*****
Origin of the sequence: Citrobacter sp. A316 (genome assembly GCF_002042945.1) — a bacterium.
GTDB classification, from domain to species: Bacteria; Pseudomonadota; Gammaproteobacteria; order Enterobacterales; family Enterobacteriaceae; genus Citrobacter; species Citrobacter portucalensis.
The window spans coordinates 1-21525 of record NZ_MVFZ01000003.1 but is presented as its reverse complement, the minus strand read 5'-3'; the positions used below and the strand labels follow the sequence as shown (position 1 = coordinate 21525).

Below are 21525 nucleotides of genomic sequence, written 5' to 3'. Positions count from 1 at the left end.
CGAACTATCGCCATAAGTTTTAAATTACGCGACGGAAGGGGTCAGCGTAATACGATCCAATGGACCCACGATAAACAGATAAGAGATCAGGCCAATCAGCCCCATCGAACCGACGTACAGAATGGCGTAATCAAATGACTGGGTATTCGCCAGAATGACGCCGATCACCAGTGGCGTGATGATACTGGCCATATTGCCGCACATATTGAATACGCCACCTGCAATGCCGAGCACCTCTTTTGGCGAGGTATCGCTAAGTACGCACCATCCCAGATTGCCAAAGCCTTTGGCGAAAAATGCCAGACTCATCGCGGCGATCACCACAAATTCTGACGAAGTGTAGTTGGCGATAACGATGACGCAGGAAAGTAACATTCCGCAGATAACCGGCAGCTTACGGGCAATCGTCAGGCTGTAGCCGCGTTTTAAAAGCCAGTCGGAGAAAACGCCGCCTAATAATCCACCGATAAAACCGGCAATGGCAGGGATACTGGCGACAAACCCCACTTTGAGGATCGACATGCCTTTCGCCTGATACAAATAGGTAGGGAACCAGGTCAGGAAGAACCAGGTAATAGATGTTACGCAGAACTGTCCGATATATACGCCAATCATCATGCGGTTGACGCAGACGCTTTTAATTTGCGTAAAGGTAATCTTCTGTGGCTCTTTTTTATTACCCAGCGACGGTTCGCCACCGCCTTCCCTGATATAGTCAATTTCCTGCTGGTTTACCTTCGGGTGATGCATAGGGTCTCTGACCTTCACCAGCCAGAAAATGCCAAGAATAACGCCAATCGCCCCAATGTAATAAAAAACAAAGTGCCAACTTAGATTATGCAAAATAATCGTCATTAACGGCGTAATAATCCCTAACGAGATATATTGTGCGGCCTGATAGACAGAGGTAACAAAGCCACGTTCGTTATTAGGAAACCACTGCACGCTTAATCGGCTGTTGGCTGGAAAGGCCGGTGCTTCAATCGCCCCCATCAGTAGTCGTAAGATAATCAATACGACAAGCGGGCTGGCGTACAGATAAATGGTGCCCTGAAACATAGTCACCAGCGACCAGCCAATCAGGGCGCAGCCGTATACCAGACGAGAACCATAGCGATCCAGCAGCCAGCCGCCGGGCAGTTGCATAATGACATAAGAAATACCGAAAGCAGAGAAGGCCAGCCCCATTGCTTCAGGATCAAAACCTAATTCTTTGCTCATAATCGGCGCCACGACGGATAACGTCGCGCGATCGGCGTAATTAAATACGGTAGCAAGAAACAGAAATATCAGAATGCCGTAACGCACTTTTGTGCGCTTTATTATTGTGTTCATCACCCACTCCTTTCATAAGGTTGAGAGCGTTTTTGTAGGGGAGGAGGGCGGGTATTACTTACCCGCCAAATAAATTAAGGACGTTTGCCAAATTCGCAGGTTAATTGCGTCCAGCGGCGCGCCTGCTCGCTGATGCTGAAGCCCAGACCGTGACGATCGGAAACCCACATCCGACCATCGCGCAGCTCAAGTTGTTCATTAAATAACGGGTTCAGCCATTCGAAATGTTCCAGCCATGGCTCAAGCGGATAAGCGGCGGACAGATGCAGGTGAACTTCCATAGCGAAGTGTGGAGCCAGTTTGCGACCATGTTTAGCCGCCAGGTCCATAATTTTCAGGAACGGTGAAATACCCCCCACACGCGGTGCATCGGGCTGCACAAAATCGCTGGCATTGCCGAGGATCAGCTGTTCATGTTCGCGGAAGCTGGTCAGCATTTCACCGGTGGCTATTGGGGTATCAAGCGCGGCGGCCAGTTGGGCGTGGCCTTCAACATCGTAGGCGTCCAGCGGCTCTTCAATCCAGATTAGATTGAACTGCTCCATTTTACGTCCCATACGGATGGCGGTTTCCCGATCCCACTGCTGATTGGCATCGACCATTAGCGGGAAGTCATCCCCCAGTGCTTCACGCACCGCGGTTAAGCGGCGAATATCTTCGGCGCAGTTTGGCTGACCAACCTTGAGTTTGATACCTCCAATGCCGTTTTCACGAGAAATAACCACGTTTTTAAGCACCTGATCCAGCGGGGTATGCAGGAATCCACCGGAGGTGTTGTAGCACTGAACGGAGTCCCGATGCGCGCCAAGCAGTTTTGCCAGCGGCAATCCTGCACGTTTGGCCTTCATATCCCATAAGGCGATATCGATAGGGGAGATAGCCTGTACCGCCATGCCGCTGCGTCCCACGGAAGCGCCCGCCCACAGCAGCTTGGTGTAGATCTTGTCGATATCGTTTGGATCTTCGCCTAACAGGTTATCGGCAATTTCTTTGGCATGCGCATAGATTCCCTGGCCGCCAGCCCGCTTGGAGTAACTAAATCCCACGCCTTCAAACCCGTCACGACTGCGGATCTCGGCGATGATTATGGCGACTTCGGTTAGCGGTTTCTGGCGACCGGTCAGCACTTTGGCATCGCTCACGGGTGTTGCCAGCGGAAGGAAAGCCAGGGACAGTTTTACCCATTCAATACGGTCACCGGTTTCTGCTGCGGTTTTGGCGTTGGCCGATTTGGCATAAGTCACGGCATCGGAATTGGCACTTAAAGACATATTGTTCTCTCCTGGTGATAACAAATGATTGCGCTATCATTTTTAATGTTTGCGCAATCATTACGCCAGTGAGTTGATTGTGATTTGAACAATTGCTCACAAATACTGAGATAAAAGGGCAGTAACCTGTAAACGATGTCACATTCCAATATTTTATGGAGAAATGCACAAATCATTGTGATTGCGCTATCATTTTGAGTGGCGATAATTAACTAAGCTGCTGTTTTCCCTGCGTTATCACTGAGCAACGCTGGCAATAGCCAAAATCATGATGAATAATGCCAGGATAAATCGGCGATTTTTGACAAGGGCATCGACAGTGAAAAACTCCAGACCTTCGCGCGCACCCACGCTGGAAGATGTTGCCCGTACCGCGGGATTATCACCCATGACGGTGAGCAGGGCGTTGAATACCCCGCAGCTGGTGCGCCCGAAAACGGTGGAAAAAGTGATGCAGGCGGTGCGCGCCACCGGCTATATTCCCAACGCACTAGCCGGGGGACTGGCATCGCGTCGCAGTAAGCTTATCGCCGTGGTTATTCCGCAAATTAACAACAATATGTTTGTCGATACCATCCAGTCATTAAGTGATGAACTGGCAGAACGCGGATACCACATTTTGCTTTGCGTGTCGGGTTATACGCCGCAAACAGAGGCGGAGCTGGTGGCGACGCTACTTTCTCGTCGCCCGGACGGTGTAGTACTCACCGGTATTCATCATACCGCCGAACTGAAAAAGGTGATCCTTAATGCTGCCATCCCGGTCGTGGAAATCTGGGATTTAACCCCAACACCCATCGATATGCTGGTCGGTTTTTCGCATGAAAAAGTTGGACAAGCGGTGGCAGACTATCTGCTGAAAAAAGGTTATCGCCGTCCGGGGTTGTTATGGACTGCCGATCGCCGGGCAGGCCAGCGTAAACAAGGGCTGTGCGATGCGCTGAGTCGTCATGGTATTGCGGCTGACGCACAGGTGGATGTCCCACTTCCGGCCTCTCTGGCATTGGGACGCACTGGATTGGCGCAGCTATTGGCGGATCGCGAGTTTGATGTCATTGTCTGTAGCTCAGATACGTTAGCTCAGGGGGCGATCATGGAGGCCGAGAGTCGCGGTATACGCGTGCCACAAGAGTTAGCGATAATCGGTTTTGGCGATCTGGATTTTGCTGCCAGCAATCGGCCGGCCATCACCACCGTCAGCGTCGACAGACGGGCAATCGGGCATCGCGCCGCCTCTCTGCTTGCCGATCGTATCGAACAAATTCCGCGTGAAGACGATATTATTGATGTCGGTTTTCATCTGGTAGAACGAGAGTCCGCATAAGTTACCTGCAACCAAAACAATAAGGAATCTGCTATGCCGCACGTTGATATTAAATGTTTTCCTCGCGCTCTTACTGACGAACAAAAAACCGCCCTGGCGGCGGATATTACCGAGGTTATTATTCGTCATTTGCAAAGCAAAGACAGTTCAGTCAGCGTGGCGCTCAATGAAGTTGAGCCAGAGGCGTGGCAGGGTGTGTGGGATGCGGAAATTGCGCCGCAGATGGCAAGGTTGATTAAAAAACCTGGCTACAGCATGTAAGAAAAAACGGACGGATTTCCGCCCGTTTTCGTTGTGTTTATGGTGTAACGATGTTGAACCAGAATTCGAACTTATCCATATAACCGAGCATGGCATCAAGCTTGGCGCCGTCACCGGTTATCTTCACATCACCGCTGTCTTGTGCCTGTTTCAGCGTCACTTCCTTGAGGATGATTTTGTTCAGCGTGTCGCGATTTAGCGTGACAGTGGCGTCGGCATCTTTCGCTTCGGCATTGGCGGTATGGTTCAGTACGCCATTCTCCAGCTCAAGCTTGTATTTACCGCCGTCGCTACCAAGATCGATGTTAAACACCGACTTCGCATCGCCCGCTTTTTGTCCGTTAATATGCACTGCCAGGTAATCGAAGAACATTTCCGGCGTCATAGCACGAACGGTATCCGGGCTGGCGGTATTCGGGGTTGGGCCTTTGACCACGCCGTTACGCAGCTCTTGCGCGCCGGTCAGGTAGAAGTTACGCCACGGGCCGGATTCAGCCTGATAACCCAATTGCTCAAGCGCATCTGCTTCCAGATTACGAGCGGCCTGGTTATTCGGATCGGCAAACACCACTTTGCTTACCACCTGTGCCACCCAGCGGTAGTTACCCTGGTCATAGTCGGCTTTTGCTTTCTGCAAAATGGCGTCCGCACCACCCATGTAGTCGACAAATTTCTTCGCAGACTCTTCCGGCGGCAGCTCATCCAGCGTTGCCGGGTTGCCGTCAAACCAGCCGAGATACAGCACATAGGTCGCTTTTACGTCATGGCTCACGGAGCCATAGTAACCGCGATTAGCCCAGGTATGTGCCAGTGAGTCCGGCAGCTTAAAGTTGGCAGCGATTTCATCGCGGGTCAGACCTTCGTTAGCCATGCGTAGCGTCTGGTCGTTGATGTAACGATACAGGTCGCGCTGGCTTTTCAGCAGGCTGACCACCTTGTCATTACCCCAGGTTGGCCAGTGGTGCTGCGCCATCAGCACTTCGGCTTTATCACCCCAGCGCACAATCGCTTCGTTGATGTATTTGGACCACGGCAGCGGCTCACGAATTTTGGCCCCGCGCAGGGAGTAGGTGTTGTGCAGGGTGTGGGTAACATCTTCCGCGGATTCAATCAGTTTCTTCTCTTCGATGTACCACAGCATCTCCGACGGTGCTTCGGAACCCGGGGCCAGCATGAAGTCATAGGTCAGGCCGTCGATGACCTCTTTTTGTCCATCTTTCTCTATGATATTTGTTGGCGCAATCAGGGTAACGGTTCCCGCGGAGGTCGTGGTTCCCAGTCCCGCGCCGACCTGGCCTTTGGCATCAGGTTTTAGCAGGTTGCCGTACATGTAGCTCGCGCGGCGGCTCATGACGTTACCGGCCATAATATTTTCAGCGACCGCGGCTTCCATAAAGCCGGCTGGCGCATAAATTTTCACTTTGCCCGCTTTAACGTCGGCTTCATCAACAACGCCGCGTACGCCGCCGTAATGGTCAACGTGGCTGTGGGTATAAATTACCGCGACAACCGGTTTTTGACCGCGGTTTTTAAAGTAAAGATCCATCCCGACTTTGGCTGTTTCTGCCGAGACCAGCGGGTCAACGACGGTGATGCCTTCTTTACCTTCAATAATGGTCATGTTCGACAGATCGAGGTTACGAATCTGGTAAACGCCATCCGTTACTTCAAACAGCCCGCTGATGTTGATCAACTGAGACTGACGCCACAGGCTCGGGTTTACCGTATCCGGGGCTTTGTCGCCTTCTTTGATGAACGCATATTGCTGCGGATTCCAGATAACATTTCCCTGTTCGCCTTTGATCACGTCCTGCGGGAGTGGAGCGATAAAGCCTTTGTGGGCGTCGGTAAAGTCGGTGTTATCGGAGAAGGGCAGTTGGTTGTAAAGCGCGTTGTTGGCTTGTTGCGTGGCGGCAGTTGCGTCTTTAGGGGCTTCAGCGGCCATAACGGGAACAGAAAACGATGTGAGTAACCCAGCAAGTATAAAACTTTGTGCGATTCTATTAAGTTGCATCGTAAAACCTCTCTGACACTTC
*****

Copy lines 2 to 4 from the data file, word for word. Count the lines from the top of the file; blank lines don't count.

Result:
GTDB classification, from domain to species: Bacteria; Pseudomonadota; Gammaproteobacteria; order Enterobacterales; family Enterobacteriaceae; genus Citrobacter; species Citrobacter portucalensis.
The window spans coordinates 1-21525 of record NZ_MVFZ01000003.1 but is presented as its reverse complement, the minus strand read 5'-3'; the positions used below and the strand labels follow the sequence as shown (position 1 = coordinate 21525).

Below are 21525 nucleotides of genomic sequence, written 5' to 3'. Positions count from 1 at the left end.